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Dublin: 6 °C Tuesday 12 November, 2019

Experiment shows weeks-old rot-free burgers not specific to McDonald's

Burger blogger also claims to have found the real reason why Happy Meal burgers don’t go mouldy.

Image: Burger Baroness via Creative Commons

FANS OF MCDONALD’S burgers can rest easy tonight.

Recent experiments conducted by website A Hamburger Today show that rot-free burgers are not specific to McDonald’s.

Testimonies posted online about McDonald’s burgers which had not decomposed despite sitting in the open air for a year prompted J Kenji Lopez-Alt to conduct an experiment to prove or disprove the statements.

Teacher Karen Hanrahan posted photos online of a McDonald’s burger she claims to have had for about 14 years, and US artist Sally Davies photographed her Happy Meal burger daily for 137 days.

Neither showed signs of mould or decomposition.

In Lopez-Alt’s tests, regular home-made burgers also failed to show mould or decomposition after being kept for weeks in the open air.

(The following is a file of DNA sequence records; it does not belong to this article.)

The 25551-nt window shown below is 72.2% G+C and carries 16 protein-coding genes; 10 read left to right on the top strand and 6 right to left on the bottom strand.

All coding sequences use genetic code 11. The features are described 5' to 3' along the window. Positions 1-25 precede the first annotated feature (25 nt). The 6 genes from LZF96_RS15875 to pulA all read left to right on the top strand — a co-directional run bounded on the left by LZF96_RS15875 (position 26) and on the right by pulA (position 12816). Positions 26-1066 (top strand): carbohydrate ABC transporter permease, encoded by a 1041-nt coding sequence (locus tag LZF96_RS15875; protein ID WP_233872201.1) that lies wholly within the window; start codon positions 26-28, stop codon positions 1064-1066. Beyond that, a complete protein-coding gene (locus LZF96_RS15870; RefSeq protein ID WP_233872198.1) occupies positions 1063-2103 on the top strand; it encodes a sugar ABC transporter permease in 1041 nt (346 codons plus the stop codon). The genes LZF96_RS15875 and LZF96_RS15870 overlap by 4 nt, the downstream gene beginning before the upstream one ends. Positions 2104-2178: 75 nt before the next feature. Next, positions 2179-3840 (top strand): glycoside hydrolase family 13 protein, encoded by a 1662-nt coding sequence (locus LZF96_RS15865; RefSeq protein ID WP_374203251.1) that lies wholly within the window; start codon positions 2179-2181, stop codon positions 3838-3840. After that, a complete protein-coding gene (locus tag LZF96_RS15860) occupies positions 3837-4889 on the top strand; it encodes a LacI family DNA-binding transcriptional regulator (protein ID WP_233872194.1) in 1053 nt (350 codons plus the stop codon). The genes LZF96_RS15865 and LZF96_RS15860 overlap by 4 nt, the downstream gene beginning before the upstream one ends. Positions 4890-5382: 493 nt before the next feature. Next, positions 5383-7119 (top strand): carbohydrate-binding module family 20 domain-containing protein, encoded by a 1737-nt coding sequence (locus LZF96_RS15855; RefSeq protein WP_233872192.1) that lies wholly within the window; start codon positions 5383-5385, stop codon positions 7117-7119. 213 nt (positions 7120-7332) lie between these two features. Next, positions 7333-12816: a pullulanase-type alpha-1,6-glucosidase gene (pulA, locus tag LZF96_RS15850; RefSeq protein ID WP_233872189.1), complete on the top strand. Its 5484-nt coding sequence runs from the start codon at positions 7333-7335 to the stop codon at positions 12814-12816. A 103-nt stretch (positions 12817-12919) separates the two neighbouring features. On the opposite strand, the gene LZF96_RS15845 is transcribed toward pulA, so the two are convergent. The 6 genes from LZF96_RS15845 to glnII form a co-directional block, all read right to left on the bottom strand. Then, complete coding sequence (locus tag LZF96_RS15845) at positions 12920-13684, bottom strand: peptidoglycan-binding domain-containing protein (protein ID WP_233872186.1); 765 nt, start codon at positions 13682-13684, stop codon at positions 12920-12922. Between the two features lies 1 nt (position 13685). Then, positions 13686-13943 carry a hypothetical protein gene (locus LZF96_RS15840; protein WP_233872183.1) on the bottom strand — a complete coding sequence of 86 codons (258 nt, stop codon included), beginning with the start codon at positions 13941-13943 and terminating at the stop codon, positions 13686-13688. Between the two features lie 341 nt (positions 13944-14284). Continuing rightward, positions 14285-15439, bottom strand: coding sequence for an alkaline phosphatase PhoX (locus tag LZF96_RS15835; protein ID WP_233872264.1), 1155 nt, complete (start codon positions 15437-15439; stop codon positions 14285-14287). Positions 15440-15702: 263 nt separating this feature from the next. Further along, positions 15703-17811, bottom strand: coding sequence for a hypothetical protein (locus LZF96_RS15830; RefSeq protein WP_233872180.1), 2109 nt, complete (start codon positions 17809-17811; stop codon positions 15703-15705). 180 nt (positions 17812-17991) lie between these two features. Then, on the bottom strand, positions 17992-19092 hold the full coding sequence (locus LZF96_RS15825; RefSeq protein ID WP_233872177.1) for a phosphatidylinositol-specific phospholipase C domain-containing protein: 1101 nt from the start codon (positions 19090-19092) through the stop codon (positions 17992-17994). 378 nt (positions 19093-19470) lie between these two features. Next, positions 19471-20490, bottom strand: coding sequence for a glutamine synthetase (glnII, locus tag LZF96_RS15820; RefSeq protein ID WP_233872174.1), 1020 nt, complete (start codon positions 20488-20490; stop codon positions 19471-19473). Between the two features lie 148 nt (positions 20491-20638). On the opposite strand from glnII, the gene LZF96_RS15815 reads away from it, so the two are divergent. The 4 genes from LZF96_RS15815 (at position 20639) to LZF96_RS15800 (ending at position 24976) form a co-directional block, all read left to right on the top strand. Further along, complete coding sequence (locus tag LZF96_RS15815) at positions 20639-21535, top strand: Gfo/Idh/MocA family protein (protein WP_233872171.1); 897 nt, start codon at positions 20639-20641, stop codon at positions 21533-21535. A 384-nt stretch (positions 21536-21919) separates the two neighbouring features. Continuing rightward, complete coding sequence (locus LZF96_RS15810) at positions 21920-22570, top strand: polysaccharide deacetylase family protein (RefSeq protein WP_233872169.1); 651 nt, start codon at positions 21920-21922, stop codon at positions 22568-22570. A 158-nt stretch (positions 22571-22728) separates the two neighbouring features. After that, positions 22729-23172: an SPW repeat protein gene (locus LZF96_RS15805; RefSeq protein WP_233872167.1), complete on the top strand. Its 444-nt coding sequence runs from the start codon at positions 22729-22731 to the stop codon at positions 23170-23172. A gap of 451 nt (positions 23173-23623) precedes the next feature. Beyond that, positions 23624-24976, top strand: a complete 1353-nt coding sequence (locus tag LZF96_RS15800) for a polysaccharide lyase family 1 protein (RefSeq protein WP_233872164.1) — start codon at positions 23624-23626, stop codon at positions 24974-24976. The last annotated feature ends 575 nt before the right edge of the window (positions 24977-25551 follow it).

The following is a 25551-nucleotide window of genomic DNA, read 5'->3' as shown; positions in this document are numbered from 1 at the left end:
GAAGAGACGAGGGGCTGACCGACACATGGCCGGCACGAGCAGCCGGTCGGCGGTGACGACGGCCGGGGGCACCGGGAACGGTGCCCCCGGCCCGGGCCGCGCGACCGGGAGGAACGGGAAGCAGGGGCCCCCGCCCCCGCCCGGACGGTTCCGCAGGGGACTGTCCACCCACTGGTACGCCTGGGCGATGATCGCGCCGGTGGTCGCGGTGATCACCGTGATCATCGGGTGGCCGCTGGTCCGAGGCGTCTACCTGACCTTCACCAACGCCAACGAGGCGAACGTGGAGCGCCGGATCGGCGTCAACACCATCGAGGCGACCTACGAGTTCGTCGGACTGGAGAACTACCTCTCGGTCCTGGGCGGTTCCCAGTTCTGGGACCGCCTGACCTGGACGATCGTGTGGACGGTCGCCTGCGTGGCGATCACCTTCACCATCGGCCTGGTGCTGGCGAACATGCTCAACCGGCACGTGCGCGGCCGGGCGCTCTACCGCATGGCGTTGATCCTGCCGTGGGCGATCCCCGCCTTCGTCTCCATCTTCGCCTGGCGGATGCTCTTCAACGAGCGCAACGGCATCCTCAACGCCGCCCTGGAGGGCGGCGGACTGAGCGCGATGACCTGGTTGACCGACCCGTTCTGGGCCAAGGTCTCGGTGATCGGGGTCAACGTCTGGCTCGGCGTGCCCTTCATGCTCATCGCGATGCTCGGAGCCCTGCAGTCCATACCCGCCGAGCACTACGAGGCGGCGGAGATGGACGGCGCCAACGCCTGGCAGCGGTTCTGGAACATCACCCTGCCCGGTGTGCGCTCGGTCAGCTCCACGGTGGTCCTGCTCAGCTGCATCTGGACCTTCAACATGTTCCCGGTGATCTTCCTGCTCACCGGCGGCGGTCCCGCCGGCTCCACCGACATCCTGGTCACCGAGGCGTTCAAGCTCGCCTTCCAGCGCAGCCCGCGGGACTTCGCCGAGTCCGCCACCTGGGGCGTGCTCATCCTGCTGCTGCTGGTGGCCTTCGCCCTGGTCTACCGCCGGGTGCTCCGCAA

He concluded that salt content had nothing to do with the apparent preservation of the burgers; size did.

Lopez-Alt claims that small burgers become mummified rather than mouldy because they dry out before mould can set in, saying: “the burger doesn’t rot because it’s small size and relatively large surface area help it to lose moisture very fast. Without moisture, there’s no mold or bacterial growth”.

Bigger burgers, on the other hand, will rot if left in conditions where moisture will encourage mould to develop (by being placed in a plastic zip-lock bag, for example).

Lopez-Alt says he didn’t carry out his experiments out of a fondness for McDonald’s: “My problem is not with McDonald’s. My problem is with bad science”.

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